August 1, 2016 / 1:31 PM / 2 years ago

Costs and challenges to UK Hinkley Point nuclear project

(Reuters) - A British government decision last week to delay approval of French utility EDF’s (EDF.PA) plans to build two new nuclear reactors at Hinkley Point is the latest blow to the costly project.

The British government, which had been expected to sign contracts on Friday, postponed its verdict until early autumn.

British Prime Minister Theresa May was concerned about the security implications of a planned Chinese investment in the new plant and intervened personally to delay the project, a former colleague and a source said on Saturday.

The pouring of the first concrete at Hinkley Point C in Somerset is scheduled for mid-2019 but the plant’s start-up date has been delayed several times due to regulatory hurdles, the fallout from the Fukushima nuclear disaster in Japan and EDF’s deteriorating financial position.

While EDF is profitable, its heavy investments are weighing on cash flow and it has had to borrow billions of euros in recent years just to pay dividends, pushing net debt to over 37 billion euros, more than twice its market value.

Below outlines the costs and challenges involved in the project.

COSTS

EDF says it has spent 2.4 billion pounds ($3.17 billion) on the project so far. In total, the project will cost around 18 billion pounds to build. Including financing costs, this figure is expected to be around 24 billion pounds.

In October last year, EDF reached an agreement with China General Nuclear Power Corporation (CGN) whereby the Chinese firm took a stake of around a third in the Hinkley Point project and paid 6 billion pounds.

EDF said then it might sell another 15 percent stake in the project, but would maintain a majority holding.

EDF has announced cost cuts, asset sales, a 4-billion euro capital increase and two more years of scrip dividends to boost its finances.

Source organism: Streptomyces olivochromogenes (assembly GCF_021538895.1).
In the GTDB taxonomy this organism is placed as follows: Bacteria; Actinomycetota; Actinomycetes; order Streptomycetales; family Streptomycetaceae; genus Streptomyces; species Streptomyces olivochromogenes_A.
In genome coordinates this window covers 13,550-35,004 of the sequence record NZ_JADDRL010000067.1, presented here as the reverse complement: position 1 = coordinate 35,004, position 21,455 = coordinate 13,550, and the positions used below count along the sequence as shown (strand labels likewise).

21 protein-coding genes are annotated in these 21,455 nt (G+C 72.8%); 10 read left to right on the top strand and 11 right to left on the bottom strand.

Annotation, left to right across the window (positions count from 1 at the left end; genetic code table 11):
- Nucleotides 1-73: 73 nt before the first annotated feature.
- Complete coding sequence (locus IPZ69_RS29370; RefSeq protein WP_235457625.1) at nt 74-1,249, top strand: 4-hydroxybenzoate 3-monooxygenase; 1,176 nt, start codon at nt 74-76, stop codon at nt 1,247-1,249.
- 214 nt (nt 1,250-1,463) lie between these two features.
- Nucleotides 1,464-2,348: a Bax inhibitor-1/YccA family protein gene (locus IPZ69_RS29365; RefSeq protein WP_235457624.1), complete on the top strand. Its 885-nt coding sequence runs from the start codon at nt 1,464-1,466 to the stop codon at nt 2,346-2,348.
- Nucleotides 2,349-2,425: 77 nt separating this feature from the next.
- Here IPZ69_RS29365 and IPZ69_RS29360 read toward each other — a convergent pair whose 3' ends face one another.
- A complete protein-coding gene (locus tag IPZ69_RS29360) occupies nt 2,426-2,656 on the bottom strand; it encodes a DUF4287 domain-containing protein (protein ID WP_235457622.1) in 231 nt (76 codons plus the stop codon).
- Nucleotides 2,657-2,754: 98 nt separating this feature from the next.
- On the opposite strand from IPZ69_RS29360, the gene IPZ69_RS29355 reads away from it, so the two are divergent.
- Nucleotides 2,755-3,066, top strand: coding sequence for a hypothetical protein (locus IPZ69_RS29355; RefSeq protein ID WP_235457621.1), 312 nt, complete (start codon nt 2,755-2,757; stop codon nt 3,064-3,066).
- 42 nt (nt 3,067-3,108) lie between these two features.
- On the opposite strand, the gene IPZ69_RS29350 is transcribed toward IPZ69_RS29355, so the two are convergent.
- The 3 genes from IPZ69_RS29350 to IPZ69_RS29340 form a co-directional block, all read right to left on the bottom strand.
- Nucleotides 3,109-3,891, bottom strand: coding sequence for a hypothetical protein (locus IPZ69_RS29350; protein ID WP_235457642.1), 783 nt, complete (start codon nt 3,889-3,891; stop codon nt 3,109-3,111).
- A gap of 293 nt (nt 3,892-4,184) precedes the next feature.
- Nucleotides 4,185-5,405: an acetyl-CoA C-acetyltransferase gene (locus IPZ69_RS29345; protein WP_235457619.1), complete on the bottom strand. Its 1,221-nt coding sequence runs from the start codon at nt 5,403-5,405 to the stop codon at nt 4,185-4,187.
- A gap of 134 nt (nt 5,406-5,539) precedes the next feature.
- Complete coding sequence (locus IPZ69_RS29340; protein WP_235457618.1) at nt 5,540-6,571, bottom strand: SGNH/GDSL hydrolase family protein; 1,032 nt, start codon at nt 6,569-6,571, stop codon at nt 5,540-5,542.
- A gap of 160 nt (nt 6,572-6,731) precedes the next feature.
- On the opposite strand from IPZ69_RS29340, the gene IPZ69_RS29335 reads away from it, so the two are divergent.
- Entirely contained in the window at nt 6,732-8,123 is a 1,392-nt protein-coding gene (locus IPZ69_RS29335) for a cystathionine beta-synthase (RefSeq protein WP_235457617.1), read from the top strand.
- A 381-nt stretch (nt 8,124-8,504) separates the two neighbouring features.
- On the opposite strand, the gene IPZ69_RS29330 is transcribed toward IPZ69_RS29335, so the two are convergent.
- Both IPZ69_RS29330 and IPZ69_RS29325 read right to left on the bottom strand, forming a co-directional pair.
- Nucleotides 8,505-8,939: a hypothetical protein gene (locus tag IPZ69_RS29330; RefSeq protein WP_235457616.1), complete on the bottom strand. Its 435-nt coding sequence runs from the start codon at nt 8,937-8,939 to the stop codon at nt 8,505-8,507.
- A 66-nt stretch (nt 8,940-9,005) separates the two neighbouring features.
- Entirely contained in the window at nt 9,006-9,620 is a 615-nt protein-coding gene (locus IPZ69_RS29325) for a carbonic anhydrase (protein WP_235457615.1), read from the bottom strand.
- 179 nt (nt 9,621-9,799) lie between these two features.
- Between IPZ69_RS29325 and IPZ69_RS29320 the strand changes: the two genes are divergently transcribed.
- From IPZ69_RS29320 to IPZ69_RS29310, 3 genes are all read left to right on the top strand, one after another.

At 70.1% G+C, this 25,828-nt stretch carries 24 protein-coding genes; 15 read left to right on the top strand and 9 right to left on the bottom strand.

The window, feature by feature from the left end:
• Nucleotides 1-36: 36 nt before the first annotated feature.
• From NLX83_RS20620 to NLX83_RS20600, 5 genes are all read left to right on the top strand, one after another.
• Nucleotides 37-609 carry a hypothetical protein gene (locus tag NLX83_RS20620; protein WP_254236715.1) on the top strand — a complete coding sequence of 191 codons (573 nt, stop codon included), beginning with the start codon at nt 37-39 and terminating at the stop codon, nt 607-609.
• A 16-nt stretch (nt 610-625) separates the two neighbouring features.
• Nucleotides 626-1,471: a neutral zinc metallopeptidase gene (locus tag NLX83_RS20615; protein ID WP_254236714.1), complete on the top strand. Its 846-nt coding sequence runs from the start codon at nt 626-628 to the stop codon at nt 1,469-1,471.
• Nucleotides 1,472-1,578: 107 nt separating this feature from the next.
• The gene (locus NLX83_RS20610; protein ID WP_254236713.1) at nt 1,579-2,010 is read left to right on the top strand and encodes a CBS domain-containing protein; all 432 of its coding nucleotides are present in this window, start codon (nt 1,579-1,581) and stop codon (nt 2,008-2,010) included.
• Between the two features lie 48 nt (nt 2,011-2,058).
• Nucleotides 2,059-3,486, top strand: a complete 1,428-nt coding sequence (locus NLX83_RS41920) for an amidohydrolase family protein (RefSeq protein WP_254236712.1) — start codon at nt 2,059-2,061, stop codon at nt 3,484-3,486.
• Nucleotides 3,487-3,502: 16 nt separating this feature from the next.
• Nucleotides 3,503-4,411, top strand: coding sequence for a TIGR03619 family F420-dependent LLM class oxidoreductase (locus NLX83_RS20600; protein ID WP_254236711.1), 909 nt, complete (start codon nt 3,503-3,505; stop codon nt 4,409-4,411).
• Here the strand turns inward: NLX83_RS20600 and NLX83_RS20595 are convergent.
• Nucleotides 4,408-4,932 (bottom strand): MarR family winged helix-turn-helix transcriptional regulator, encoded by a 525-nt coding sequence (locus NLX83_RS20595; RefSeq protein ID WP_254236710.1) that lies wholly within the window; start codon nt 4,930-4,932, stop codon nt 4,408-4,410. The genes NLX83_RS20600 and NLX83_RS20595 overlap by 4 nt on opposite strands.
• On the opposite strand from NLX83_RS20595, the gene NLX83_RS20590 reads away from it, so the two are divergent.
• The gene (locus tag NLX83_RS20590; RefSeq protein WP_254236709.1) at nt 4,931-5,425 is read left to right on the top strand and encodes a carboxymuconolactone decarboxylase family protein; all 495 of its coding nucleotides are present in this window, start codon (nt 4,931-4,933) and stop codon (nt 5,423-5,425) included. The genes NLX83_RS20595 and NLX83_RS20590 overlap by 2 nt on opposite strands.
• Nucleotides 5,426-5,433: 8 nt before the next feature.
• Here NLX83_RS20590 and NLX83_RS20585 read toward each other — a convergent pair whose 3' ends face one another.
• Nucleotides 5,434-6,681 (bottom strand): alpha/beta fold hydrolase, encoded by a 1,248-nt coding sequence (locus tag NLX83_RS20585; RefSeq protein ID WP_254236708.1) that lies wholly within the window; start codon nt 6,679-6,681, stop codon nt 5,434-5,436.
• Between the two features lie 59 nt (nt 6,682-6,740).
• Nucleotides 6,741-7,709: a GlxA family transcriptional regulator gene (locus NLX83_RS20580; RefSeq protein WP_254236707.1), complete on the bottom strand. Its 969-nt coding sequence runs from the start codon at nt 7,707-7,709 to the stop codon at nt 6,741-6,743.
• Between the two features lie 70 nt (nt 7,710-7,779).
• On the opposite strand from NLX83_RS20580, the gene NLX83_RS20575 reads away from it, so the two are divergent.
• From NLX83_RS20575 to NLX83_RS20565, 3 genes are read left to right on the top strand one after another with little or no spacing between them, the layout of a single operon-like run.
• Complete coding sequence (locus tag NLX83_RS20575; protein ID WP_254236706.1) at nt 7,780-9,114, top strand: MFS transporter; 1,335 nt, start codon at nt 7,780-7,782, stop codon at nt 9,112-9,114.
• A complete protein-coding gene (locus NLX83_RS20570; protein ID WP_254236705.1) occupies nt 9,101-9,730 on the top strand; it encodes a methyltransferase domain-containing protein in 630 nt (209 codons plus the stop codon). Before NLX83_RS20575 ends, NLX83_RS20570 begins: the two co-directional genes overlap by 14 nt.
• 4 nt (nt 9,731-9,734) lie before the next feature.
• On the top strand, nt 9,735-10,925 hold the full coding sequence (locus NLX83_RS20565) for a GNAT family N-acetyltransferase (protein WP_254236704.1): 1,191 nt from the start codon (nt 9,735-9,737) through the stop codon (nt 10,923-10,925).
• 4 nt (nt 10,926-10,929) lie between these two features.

On the UK side, the government has guaranteed 92.5 pounds per megawatt for the power the plant produces for 35 years under its contract-for-difference (CfD) subsidy scheme.

Due to a fall in wholesale electricity prices since the contract was agreed the top-up payments the government could need to pay under the CfD scheme have rocketed to 30 billion pounds from 6 billion when the deal was first agreed, according to Britain’s National Audit Office.

Britain has also offered to guarantee up to 2 billion pounds of bonds that NNB Generation Company, an EDF subsidiary, may issue to finance construction.

    WHO BEARS THE RISK?

    An investment contract between EDF and the UK government has been agreed in principle but not yet signed. The British government had been expected to sign contracts last Friday but it said it wanted to give the plans further consideration.

    EDF declined to comment on Monday on whether there are any clauses specifying damages in the case Britain withdraws.

    Under the investment contract agreed in principle between EDF and the UK government but not yet been signed, EDF and its partners take the risk of constructing the power plant and the project would be protected from unforeseen changes in law.

    A spokeswoman for the Department for Business, Energy & Industrial Strategy said on Monday the government is not responsible for any costs until a contract is signed.

    This April, the former energy and climate change secretary Amber Rudd said in a letter that when all the contracts are signed, all risk is borne by EDF, “except in the case of a narrow and extremely unlikely range of circumstances such as a political shut down or a change in law, which are almost entirely within the control of the UK government.”

    CHALLENGES

    Last year, Austria launched legal action against the European Commission after it backed Britain’s plan to guarantee the price of power for the Hinkley Point project, saying it went against the EU’s aim to support renewable energy.

    The British government has played down the legal threat. In June, former British energy minister Andrea Leadsom said the challenge did not have any merit.

    Separately, in April this year environmental campaign group Greenpeace and renewable energy supplier Ecotricity threatened legal action against the Hinkley Point project if the French government offered financial support.

    The previous month, French Economy Minister Emmanuel Macron said that France was willing to recapitalise EDF and possibly renounce a cash dividend to help the company.

    Added to that, the EDF works council has filed a new complaint with a Paris court about EDF’s final investment decision on Hinkley Point as they think the firm’s finances are too stretched.

    The hearing on the case is scheduled for Aug. 2.

    The works council had already filed a separate procedure to force EDF to release confidential documents about the project.

    French daily Le Monde also reported last month that France’s AMF stock market regulator was examining financial communications concerning the utility’s nuclear reactor renovation programme as well as its Hinkley Point project.

    ($1 = 0.7573 pounds)

    Reporting by Nina Chestney and Susanna Twidale in London and Geert de Clercq in Paris, editing by Louise Heavens

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